The First Day On SeaDream, One Thing Becomes Clear: This Is Not A Cruise
This morning, when SeaDream I docked in Ibiza, seven of us joined the captain for a 25-kilometer ride on mountain bikes. Despite having done more than 200 cruises, bicycling with the captain was something I’d never done.
Only a day into the journey and already SeaDream is differentiating itself from perhaps its closest competitor — a cruise. Indeed, docking in the city center of Eivissa this morning on a vessel too small to be called a cruise ship and having bicycles set up and ready to pedal felt very much like the experience that SeaDream emphasizes: This is yachting, not cruising.
It is an important distinction, because cruisers will need to get their minds wrapped around the fact that while traveling on SeaDream feels familiar — like a cruise — the yachting experience offers something quite different from other sea-going passenger vessels. I’ll talk more about yachting in future posts as our voyage progresses, but for now, let’s get back to the bikes.
The requirements for this morning’s bike ride were clearly spelled out in the daily program placed on our stateroom beds each evening: Guests must be experienced bikers and in good shape. That did it for me. Too many times I’ve done tours that I had hoped were a little more active than they professed to be. If this complimentary activity was going to deliver what I thought it would, I’d end the morning a happy man.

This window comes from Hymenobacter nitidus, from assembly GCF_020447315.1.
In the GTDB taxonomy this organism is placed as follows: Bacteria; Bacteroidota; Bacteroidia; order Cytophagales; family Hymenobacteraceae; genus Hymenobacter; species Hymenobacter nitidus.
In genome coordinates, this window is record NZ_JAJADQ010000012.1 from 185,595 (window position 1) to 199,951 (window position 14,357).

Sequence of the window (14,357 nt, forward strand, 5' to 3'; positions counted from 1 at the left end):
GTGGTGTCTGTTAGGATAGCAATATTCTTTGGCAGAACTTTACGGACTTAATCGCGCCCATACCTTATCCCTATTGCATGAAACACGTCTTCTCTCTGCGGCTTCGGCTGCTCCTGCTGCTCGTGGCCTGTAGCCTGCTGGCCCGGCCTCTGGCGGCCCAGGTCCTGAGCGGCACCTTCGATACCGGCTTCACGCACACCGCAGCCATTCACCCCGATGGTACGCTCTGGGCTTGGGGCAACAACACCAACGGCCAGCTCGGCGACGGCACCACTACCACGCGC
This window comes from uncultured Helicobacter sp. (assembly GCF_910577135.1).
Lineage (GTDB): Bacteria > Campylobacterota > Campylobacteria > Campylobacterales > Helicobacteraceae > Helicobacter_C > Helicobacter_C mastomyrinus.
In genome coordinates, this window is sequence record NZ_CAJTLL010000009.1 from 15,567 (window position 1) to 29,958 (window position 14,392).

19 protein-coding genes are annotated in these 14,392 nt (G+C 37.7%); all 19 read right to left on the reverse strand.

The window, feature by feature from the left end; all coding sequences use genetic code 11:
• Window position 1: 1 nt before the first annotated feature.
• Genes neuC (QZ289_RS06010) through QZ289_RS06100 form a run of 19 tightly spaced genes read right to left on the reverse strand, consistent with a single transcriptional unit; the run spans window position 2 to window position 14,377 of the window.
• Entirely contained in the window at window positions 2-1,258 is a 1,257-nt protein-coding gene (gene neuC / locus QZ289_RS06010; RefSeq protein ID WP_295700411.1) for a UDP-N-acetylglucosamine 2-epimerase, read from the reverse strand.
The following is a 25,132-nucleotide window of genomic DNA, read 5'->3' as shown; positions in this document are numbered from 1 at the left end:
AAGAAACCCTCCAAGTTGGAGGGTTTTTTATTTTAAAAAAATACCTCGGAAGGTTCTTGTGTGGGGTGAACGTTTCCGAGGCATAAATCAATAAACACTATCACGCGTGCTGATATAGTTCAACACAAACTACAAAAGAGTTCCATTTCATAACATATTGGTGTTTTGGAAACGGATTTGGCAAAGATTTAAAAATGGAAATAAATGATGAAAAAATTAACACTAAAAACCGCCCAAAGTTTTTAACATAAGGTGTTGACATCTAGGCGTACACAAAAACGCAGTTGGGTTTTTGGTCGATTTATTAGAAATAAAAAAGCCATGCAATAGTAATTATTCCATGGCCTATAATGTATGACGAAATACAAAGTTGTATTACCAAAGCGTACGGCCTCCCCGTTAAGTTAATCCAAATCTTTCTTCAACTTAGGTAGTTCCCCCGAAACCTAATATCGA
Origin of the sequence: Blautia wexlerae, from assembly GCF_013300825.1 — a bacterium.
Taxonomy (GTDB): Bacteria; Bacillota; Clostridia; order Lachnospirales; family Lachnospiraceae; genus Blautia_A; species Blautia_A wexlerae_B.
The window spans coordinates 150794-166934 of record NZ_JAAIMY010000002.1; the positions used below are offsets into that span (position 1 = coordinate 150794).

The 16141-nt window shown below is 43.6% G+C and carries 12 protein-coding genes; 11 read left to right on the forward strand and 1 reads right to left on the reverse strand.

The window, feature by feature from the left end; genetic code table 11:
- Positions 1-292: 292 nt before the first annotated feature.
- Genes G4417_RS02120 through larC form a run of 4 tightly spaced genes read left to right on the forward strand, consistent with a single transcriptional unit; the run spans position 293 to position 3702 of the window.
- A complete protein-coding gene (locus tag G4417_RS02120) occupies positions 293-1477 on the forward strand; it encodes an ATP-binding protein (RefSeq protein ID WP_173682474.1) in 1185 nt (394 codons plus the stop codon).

After maneuvering through the city center and pedaling along flat stretches of highway, our pelaton of riders charged the captain’s rear wheel as he set a vigorous pace against a healthy headwind. By the pace being established, it was clear that no one wanted to be accused of being inexperienced or of unworthy shape.
We headed south toward the salt flats at Salinas en route to a beach called Cavallet. A crewmember brought up the rear, just in case there were stragglers (there weren’t). The ride felt well-organized and safe, and at the same time, exhilirating. The bikes were well-maintained and in good working order. No breakdowns or flats along the way. Helmets and water were provided (along with liability releases that required, no kidding, initialing in 10 different places.)
When we reached our destination, we stopped for 20 minutes to admire the beach. Proud of our progress, the captain joked, “I’d like to buy you all lunch when we’re back on board.” The wind was at our backs for the return ride.
We momentarily lost our orientation in the maze of streets in the city center. “Included city tour,” someone joked, “at no extra charge.” We parked our bikes and headed up the gangway to make good on the captain’s promise, lunch back at the yacht, ah-hem, our yacht.
An avid traveler and an award-winning journalist, Ralph Grizzle produces articles, video and photos that are inspiring and informative, personal and passionate. A journalism graduate of the University of North Carolina at Chapel Hill, Ralph has specialized in travel writing for more than two decades. To read more cruise and port reviews by Ralph Grizzle, visit his website at www.avidcruiser.com